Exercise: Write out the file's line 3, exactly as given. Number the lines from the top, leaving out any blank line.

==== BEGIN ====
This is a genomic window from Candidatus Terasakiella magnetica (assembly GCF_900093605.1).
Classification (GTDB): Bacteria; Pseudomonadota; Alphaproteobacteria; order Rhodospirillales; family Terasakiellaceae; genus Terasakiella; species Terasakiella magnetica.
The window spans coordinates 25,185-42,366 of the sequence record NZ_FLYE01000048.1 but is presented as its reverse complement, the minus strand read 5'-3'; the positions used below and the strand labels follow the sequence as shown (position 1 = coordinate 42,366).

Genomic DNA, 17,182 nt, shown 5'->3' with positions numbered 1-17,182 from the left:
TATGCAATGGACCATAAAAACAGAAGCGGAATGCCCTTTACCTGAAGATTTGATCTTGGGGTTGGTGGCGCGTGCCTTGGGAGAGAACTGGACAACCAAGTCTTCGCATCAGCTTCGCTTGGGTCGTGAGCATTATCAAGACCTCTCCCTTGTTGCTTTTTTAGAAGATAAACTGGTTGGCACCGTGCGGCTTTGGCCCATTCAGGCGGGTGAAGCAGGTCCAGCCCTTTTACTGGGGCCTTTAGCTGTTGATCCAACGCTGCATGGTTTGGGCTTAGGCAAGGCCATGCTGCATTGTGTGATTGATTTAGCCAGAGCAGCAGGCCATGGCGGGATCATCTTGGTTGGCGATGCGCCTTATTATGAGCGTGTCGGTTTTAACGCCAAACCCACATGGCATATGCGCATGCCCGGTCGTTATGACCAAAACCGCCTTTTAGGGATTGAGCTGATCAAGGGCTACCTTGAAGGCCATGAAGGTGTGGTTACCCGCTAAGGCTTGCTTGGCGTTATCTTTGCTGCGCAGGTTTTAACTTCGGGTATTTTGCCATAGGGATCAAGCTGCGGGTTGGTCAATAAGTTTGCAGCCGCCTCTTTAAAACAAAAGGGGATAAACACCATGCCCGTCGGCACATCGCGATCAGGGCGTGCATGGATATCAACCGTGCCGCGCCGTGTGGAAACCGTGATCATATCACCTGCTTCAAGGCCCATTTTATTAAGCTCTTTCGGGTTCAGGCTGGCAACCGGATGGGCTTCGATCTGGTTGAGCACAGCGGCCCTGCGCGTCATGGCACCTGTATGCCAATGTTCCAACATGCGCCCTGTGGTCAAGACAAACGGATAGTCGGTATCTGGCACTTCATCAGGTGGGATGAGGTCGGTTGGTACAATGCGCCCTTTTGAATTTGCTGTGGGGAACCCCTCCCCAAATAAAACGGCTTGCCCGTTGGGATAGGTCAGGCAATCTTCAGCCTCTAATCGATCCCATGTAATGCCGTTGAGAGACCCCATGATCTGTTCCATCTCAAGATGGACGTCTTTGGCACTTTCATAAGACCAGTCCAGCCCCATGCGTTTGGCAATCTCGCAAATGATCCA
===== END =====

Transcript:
The window spans coordinates 25,185-42,366 of the sequence record NZ_FLYE01000048.1 but is presented as its reverse complement, the minus strand read 5'-3'; the positions used below and the strand labels follow the sequence as shown (position 1 = coordinate 42,366).